Figure US20110050961A1-20110303-P00899
    wear are possi
    Figure US20110050961A1-20110303-P00899
    Catch The actuator controls a Very low actuator Complex constr
    Figure US20110050961A1-20110303-P00899
    small catch. The catch energy Requires exter
    Figure US20110050961A1-20110303-P00899
    either enables or Very small Unsuitable for
    disables movement of an actuator size inks
    ink pusher that is
    controlled in a bulk
    manner.
    Buckle A buckle plate can be Very fast Must stay with
    plate used to change a slow movement limits of the
    actuator into a fast achievable for long devic
    Figure US20110050961A1-20110303-P00899
    motion. It can also High stresses
    convert a high force, Generally hi
    Figure US20110050961A1-20110303-P00899
    low travel actuator requirement
    into a high travel,
    medium force motion.
    Tapered A tapered magnetic pole Linearizes the Complex constr
    Figure US20110050961A1-20110303-P00899
    magnetic can increase travel at magnetic
    pole the expense of force. force/distance
    curve
    Lever A lever and fulcrum is Matches low High stress
    Figure US20110050961A1-20110303-P00899
    used to transform a travel actuator fulcrum
    motion with small with higher
    travel and high force travel
    into a motion with requirements
    longer travel and lower Fulcrum area has
    force. The lever can no linear
    also reverse the movement, and can
    direction of travel. be used for a
    fluid seal
    Rotary The actuator is High mechanical Complex constr
    Figure US20110050961A1-20110303-P00899
    impeller connected to a rotary advantage Unsuitable for
    impeller. A small The ratio of inks
    angular deflection of force to travel
    the actuator results in of the actuator
    a rotation of the can be matched to
    impeller vanes, which the nozzle
    push the ink against requirements by
    stationary vanes and varying the
    out of the nozzle. number of
    impeller vanes
    Acoustic A refractive or No moving parts Large area req
    Figure US20110050961A1-20110303-P00899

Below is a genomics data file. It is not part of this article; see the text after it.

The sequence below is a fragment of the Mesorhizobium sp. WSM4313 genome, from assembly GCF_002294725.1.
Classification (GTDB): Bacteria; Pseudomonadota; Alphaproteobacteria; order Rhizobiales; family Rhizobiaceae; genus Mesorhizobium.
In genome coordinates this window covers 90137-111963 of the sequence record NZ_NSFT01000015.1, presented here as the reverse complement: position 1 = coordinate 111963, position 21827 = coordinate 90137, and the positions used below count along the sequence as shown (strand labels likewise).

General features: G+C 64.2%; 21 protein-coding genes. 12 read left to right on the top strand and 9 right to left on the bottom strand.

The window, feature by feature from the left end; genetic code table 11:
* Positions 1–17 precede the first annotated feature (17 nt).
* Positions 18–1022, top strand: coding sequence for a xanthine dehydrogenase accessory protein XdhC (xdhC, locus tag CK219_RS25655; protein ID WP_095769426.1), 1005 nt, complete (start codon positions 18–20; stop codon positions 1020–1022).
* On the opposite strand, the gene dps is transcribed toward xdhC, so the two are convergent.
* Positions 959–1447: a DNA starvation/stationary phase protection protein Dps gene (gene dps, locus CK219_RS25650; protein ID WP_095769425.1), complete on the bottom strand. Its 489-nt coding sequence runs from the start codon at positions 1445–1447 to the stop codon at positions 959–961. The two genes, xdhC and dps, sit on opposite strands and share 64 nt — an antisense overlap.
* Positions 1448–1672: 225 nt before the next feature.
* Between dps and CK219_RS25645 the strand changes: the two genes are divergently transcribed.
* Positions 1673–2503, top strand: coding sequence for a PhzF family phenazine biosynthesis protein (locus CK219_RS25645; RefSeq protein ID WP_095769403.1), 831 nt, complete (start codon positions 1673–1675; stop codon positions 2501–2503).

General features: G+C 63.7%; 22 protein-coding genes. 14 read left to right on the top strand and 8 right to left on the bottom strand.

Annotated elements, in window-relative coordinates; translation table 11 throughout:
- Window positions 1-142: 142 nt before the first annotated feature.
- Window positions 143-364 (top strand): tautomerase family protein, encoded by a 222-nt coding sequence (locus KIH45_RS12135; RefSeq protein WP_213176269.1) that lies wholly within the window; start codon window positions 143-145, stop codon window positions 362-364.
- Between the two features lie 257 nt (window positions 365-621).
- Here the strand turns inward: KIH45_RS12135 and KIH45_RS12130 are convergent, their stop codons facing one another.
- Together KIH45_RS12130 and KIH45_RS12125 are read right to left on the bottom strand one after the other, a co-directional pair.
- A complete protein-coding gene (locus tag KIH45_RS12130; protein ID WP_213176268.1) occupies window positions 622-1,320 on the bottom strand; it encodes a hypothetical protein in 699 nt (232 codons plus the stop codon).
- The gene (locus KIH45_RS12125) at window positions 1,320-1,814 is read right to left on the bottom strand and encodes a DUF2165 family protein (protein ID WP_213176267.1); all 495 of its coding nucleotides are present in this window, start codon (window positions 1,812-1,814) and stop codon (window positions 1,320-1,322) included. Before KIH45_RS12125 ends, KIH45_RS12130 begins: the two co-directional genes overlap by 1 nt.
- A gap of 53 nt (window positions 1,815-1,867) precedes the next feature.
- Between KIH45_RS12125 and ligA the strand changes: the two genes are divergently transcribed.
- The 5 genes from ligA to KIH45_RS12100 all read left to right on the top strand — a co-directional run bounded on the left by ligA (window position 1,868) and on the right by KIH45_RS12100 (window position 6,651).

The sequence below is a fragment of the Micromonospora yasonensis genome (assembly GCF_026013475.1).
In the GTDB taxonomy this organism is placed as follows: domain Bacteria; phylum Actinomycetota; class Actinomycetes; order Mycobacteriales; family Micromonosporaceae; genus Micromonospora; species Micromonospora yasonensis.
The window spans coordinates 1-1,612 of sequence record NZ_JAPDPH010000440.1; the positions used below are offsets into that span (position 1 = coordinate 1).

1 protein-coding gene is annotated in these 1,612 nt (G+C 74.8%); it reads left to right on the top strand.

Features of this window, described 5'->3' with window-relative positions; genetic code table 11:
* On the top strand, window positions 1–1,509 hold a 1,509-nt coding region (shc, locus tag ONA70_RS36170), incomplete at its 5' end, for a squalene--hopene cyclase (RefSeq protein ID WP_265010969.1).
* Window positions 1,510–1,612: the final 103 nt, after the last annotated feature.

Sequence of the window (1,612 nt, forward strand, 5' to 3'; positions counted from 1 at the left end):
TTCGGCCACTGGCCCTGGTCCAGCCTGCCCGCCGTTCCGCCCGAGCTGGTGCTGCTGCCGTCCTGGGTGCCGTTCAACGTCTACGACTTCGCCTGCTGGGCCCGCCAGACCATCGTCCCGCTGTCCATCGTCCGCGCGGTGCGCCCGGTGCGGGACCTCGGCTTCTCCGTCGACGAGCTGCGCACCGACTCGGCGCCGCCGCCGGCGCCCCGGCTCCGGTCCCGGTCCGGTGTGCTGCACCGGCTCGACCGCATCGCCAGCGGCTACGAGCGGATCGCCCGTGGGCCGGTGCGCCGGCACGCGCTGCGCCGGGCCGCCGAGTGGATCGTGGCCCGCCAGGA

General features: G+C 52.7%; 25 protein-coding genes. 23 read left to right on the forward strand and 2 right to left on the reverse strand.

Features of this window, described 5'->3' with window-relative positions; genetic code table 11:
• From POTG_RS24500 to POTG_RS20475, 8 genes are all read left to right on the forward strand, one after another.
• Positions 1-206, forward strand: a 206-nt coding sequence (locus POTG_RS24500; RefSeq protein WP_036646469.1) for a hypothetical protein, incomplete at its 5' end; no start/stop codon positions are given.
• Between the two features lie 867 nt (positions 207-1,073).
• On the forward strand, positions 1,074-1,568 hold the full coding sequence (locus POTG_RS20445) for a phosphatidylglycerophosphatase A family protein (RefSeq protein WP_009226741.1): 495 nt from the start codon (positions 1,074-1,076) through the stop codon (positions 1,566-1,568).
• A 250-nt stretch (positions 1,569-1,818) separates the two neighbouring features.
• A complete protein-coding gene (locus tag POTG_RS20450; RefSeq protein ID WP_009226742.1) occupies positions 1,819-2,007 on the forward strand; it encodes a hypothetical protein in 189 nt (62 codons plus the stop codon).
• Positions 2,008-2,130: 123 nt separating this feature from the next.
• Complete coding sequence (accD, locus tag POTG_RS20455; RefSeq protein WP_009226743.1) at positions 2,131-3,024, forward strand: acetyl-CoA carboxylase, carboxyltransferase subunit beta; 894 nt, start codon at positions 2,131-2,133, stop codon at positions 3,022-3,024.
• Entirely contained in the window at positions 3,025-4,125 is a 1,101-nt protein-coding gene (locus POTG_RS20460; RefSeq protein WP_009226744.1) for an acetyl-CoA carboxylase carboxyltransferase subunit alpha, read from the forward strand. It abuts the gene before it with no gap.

lens diffractive (e.g. zone Only relev
    Figure US20110050961A1-20110303-P00899
    plate) acoustic lens is acoustic ink j
    Figure US20110050961A1-20110303-P00899
    used to concentrate
    sound waves.
    Sharp A sharp point is used Simple Difficult to
    conductive to concentrate an construction using stand
    Figure US20110050961A1-20110303-P00899
    point electrostatic field. processes for
    ejecting ink-j
    Figure US20110050961A1-20110303-P00899
    Only relev
    Figure US20110050961A1-20110303-P00899
    electrostatic
    Figure US20110050961A1-20110303-P00899
    indicates data missing or illegible when filed
  • [0000]
    ACTUATOR MOTION
    Actuator
    motion Description Advantages Disadvantages
    Volume The volume of the Simple High energy is
    expansion actuator changes, construction in required to
    pushing the ink in all the case of volume expans
    directions. thermal ink jet leads to therm
    cavitation, an
    in thermal
    implementation
    Linear, The actuator moves in a Efficient High f
    Figure US20110050961A1-20110303-P00899
    normal to chip direction normal to the coupling to ink complexity
    surface print head surface. The drops ejected required to
    nozzle is typically in normal to the perpendicular
    Figure US20110050961A1-20110303-P00899
    the line of movement. surface
    Linear, The actuator moves Suitable for Fabrication co
    Figure US20110050961A1-20110303-P00899
    parallel to parallel to the print planar Friction
    chip head surface. Drop fabrication Stiction
    surface ejection may still be
    normal to the surface.
    Membrane An actuator with a high The effective Fabrication co
    Figure US20110050961A1-20110303-P00899
    push force but small area is area of the Actuator size
    used to push a stiff actuator becomes Difficulty
    membrane that is in the membrane area integration i
    Figure US20110050961A1-20110303-P00899
    contact with the ink. process
    Rotary The actuator causes the Rotary levers may Device complex
    rotation of some be used to May have fric
    element, such a grill increase travel pivot point
    or impeller Small chip area
    requirements
    Bend The actuator bends when A very small Requires the a
    energized. This may be change in be made from
    due to differential dimensions can be two distinct
    thermal expansion, converted to a to have a
    piezoelectric large motion. difference a
    Figure US20110050961A1-20110303-P00899
    expansion, actuator
    magnetostriction, or
    other form of relative
    dimensional change.
    Swivel The actuator swivels Allows operation Inefficient c
    Figure US20110050961A1-20110303-P00899
    around a central pivot. where the net the ink motion
    This motion is suitable linear force on
    where there are the paddle is
    opposite forces applied zero
    to opposite sides of Small chip area
    the paddle, e.g. Lorenz requirements
    force.
    Straighten The actuator is Can be used with Requires caref
    Figure US20110050961A1-20110303-P00899
    normally bent, and shape memory of stresses
    straightens when alloys where the that the quie
    Figure US20110050961A1-20110303-P00899
    energized. austenic phase is is accurate
    planar
    Double bend The actuator bends in One actuator can Difficult to